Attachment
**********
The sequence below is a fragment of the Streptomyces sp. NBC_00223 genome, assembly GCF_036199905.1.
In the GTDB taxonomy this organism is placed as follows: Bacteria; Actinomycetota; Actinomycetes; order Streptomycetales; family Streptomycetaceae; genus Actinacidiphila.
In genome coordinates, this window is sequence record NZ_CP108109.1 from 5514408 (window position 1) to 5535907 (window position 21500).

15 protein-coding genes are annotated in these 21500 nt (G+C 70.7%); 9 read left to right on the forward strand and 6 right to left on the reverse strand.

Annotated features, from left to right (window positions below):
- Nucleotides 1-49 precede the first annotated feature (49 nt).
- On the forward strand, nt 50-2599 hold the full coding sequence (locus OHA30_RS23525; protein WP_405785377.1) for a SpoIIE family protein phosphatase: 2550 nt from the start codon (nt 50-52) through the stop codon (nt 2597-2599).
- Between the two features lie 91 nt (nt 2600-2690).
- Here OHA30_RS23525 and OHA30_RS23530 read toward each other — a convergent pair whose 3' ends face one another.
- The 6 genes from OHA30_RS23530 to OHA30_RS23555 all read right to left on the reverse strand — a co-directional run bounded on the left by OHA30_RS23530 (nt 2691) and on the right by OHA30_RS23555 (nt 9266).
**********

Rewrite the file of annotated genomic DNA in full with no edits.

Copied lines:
The sequence below is a fragment of the Streptomyces sp. NBC_00223 genome, assembly GCF_036199905.1.
In the GTDB taxonomy this organism is placed as follows: Bacteria; Actinomycetota; Actinomycetes; order Streptomycetales; family Streptomycetaceae; genus Actinacidiphila.
In genome coordinates, this window is sequence record NZ_CP108109.1 from 5514408 (window position 1) to 5535907 (window position 21500).

15 protein-coding genes are annotated in these 21500 nt (G+C 70.7%); 9 read left to right on the forward strand and 6 right to left on the reverse strand.

Annotated features, from left to right (window positions below):
- Nucleotides 1-49 precede the first annotated feature (49 nt).
- On the forward strand, nt 50-2599 hold the full coding sequence (locus OHA30_RS23525; protein WP_405785377.1) for a SpoIIE family protein phosphatase: 2550 nt from the start codon (nt 50-52) through the stop codon (nt 2597-2599).
- Between the two features lie 91 nt (nt 2600-2690).
- Here OHA30_RS23525 and OHA30_RS23530 read toward each other — a convergent pair whose 3' ends face one another.
- The 6 genes from OHA30_RS23530 to OHA30_RS23555 all read right to left on the reverse strand — a co-directional run bounded on the left by OHA30_RS23530 (nt 2691) and on the right by OHA30_RS23555 (nt 9266).